Spring of Innovation 2016


March 21, 2016, from 13h30 to 16h30
Cité des sciences et de l’industrie – Paris – Salle jean Painlevé, Bibliothèque niveau-2


Round table coordinated by Sophie Boutillier and Nadine Levratto

Since the beginning of the 2010s, territorial disparities have generated heated debates, agitated by the opposition between the proponents of large cities and agglomeration effects on the one hand and those who believe that all the territories could be competitive on the other hand. This cleavage affects all “spatial” economists, often positioned at the interface of an academic approach and expert missions. The heart of the analysis is now less about whether the territory is important – now no one denies – but to determine the most advantageous and effective territorial configurations. Based on the advantage gained by external economies of agglomeration, growth policies based on the metropolitan model deploy an arsenal of tools for promoting their exponential development. The theoretical principle underlying these approaches is that agglomeration firms, skills, research and innovation centers, services, etc.) is an essential vector of efficiency and growth and the interactions between these entities should be facilitated by the creation of communication means (broadband connections or means of transport). This metropolitan model would benefit first metropolises themselves, but would also have secondary effects on other territories by radiation mechanism and, perhaps above all, a wealth redistribution effect under an institutional scheme.

Although dominant, this territorial development model does not have unanimous support. Voices are raised to account the methodological biases that establish the productive superiority of metropolises and the existence of other types of territorial ecosystems of entrepreneurship which are at least as effective. To be determined, the question of the uniqueness or the plurality of regionalised organization of the production process, calls for a reflection that leaves room for different ways to introduce the local in economic thought, to the relationship between economic agents and territory and how it affects economic relations.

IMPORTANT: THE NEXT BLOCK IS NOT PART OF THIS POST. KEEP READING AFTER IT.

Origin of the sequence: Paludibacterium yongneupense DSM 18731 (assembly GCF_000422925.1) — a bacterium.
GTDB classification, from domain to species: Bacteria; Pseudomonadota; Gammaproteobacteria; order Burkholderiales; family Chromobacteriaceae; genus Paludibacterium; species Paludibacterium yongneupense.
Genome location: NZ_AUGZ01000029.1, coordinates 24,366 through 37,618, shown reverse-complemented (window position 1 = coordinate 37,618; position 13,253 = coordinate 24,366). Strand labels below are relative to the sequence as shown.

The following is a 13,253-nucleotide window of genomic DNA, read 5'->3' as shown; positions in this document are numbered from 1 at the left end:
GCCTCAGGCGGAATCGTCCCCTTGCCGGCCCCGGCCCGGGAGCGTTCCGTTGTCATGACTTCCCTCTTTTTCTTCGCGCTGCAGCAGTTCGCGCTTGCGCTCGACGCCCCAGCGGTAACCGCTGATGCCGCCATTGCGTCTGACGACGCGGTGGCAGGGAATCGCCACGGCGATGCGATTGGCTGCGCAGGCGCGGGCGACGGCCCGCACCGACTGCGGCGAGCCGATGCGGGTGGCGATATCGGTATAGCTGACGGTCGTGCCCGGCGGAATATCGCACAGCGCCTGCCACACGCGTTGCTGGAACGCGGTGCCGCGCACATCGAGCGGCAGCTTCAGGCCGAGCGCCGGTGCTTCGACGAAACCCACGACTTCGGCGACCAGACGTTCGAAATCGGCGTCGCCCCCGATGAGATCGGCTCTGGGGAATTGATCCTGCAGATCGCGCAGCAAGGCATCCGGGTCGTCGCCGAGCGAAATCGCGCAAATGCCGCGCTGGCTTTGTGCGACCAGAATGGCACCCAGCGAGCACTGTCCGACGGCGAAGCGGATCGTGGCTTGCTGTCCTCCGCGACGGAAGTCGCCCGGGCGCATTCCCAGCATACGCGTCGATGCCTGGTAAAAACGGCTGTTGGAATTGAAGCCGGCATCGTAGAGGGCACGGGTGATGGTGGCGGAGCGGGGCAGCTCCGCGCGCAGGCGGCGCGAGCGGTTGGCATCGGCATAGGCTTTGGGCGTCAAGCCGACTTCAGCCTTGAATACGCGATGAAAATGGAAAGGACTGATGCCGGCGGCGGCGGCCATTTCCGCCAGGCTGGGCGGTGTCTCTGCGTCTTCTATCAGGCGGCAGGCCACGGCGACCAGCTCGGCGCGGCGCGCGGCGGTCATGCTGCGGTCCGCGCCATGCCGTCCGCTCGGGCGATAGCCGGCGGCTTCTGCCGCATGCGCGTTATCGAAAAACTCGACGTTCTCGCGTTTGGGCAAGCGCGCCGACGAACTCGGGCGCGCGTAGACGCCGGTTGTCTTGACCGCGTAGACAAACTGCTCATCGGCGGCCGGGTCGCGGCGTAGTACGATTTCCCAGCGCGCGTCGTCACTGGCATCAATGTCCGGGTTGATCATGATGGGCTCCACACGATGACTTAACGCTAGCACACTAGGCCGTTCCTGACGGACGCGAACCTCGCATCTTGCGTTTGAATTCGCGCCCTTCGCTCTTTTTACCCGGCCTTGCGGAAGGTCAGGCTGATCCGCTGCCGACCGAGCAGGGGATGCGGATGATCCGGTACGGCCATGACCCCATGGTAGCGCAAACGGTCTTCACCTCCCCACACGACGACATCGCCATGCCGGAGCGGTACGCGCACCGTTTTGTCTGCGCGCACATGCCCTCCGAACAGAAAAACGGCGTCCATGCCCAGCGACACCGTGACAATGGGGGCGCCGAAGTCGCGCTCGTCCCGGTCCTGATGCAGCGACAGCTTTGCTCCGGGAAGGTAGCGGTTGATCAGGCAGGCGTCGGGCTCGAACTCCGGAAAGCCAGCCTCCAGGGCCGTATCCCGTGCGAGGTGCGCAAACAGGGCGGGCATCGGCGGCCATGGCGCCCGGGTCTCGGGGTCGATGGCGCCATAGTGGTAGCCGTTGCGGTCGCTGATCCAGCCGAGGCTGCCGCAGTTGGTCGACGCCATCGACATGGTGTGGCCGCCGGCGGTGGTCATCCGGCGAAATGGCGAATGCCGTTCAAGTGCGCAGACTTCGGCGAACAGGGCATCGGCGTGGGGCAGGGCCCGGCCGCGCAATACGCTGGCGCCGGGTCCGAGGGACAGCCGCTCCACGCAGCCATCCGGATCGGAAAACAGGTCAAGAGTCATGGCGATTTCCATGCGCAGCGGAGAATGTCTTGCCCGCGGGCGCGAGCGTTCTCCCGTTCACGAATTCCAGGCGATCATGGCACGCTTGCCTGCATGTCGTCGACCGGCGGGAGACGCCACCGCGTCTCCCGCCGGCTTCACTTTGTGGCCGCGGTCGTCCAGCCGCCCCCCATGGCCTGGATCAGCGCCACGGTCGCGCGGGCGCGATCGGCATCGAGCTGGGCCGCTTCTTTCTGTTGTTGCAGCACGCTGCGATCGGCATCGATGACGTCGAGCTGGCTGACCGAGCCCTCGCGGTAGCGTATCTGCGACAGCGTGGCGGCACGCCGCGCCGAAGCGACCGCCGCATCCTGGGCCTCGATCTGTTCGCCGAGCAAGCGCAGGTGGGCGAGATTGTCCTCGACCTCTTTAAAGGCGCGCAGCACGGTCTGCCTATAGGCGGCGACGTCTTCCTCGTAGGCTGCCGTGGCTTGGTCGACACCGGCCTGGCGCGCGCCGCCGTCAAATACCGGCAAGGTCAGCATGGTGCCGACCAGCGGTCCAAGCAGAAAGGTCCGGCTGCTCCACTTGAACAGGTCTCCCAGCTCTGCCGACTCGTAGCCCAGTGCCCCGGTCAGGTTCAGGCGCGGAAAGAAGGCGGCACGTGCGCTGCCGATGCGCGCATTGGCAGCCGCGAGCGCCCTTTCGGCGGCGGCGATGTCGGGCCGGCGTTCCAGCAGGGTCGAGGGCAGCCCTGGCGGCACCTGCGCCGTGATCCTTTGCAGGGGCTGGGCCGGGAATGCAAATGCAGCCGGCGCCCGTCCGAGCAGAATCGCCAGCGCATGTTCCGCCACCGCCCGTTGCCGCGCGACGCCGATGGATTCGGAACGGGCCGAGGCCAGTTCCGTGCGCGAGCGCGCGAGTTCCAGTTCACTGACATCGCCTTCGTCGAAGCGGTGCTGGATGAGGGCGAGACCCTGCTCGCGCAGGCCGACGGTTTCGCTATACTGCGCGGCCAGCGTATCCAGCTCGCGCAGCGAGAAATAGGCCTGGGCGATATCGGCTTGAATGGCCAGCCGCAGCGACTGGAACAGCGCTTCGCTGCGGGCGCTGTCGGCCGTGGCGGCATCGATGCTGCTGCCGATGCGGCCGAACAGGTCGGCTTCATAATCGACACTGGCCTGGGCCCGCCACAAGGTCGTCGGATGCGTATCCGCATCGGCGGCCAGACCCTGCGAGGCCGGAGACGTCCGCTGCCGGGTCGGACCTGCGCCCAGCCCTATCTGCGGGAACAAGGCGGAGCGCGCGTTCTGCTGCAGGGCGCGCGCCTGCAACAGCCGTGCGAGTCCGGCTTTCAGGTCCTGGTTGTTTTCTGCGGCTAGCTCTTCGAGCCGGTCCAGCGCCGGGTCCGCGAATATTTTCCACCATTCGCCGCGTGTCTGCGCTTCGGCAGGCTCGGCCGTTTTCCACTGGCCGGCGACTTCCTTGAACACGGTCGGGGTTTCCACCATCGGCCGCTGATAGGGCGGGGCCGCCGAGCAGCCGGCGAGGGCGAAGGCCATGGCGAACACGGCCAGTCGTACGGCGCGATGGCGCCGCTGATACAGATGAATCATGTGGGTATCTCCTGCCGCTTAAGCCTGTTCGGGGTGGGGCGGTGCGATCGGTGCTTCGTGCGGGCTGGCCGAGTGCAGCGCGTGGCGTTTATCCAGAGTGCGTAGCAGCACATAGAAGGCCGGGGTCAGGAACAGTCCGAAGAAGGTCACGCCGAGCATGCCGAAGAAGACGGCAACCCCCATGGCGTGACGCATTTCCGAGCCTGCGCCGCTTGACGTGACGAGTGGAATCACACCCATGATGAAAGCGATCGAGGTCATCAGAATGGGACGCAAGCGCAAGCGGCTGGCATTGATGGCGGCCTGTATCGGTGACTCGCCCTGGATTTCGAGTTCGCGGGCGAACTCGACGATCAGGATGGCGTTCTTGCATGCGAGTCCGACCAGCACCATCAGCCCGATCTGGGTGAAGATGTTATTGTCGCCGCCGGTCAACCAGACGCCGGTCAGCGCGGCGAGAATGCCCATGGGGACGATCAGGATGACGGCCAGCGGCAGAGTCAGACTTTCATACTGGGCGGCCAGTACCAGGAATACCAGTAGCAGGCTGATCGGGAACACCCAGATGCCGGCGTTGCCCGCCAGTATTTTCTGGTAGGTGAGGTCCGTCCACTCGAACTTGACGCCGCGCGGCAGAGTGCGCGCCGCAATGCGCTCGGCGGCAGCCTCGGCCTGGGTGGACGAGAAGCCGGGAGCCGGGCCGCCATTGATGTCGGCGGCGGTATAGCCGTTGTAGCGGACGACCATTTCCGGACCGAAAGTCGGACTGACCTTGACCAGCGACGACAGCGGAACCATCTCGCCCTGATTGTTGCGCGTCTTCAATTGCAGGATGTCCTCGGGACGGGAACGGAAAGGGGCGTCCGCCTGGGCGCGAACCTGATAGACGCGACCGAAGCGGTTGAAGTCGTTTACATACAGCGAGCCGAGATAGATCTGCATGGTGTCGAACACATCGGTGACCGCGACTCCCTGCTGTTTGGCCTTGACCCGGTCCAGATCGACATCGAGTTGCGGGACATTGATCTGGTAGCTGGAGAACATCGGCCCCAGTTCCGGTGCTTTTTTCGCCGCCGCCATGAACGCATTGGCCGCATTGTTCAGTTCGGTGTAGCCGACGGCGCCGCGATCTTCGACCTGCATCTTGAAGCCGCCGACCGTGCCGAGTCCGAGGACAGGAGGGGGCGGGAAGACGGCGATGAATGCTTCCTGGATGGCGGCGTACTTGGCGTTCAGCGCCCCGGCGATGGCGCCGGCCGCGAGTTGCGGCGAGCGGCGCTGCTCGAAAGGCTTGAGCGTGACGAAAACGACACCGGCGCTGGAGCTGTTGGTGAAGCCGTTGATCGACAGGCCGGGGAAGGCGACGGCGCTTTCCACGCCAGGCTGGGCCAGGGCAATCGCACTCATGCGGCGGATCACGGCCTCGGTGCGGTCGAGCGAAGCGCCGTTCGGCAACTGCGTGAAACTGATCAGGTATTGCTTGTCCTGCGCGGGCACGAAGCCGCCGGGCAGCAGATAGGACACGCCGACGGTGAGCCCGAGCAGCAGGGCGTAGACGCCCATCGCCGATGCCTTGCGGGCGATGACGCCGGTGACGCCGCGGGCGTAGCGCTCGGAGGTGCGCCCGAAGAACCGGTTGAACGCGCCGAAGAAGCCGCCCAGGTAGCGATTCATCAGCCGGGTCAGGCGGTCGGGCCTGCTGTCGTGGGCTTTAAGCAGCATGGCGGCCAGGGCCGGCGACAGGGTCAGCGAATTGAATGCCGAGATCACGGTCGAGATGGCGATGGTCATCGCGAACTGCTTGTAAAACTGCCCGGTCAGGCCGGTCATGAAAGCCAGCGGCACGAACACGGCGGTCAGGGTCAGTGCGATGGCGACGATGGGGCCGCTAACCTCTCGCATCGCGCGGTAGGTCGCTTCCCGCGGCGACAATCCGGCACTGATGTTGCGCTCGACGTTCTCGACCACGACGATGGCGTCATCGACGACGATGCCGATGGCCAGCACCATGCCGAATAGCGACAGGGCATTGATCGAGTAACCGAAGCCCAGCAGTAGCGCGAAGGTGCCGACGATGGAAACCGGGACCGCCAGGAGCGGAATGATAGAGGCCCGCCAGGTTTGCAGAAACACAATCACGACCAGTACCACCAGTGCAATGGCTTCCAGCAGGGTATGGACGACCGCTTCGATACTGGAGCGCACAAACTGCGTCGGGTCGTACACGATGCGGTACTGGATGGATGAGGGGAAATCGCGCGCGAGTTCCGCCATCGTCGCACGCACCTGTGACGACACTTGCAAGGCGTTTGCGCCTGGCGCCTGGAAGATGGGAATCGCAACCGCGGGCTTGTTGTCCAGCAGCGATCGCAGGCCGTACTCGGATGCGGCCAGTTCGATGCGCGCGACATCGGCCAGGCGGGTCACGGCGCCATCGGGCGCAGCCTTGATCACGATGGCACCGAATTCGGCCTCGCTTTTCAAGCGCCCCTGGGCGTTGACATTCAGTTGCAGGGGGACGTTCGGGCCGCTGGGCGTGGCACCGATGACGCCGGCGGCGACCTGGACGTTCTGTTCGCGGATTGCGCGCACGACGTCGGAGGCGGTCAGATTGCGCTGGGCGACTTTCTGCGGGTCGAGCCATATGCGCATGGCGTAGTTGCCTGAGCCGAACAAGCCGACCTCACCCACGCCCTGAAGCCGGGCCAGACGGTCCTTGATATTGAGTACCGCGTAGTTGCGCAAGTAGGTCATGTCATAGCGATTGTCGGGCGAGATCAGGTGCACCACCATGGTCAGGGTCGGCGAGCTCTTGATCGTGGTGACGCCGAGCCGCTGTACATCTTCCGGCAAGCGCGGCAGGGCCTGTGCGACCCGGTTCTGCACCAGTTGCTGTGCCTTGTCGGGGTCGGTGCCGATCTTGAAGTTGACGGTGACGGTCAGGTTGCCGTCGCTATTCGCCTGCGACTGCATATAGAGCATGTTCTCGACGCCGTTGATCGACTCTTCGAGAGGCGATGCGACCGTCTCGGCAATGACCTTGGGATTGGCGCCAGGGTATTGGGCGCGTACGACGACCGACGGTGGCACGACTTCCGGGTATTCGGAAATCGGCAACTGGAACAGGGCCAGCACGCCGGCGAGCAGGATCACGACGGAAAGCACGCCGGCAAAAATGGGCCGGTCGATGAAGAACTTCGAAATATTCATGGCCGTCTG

The aim of this round table dedicated to the territorial ecosystems of entrepreneurship and the need to think of the encounter between companies and territory. It places the notion of entrepreneurial ecosystem at the heart of economic analysis of the territory. Topics covered by the round table will include:

  • Ddefinition and origin of the concept of “entrepreneurial ecosystem”
  • What is the role of the entrepreneur in territorial development?
  • Public policies, both at national and local level, are they able to direct entrepreneurial behavior?
  • The “local effect” does it exist as shown by the examples of territories that are gaining and declining?

– Frédérique Blondel (Université Paris Sud) et Anne Gratacap (Université Paris 1) : Entrepreneur et écosystème d’affaires

– Jean-Benoît Zimmermann (Université Aix-Marseille) : Des clusters aux écosystèmes industriels locaux

– Denis Carré et Nadine Levratto (Université Paris Nanterre La Défense) : Les écosystèmes entrepreneuriaux, rencontre entre entreprise et territoire, l’effet local existe-t-il ?

– Nicolas Mat (Ecoles des mines d’Alès/M-Atome) : Dynamiques d’écologie industrielle dans les territoires portuaires : enjeux, exemples d’application et opportunités

Synthesis by Sophie Boutillier

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